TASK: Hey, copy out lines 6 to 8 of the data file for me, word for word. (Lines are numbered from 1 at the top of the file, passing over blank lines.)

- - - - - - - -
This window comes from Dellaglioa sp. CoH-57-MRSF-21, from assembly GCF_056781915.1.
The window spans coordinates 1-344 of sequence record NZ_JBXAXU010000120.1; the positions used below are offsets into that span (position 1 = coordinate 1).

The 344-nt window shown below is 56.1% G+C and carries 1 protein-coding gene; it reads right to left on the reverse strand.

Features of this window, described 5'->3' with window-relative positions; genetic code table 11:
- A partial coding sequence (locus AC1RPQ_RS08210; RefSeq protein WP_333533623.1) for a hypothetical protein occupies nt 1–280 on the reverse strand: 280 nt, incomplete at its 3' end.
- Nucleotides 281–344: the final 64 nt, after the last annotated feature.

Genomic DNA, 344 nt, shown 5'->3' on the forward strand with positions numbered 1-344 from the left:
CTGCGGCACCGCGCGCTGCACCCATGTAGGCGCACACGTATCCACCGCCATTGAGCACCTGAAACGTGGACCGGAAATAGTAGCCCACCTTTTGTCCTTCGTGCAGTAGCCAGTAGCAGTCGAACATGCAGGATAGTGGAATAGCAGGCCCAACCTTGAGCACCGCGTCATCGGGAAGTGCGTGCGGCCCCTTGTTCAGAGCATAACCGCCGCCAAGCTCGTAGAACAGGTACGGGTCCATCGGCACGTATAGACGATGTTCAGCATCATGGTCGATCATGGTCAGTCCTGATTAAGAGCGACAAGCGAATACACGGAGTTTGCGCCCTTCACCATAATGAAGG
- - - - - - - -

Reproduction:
- Nucleotides 281–344: the final 64 nt, after the last annotated feature.

Genomic DNA, 344 nt, shown 5'->3' on the forward strand with positions numbered 1-344 from the left:
CTGCGGCACCGCGCGCTGCACCCATGTAGGCGCACACGTATCCACCGCCATTGAGCACCTGAAACGTGGACCGGAAATAGTAGCCCACCTTTTGTCCTTCGTGCAGTAGCCAGTAGCAGTCGAACATGCAGGATAGTGGAATAGCAGGCCCAACCTTGAGCACCGCGTCATCGGGAAGTGCGTGCGGCCCCTTGTTCAGAGCATAACCGCCGCCAAGCTCGTAGAACAGGTACGGGTCCATCGGCACGTATAGACGATGTTCAGCATCATGGTCGATCATGGTCAGTCCTGATTAAGAGCGACAAGCGAATACACGGAGTTTGCGCCCTTCACCATAATGAAGG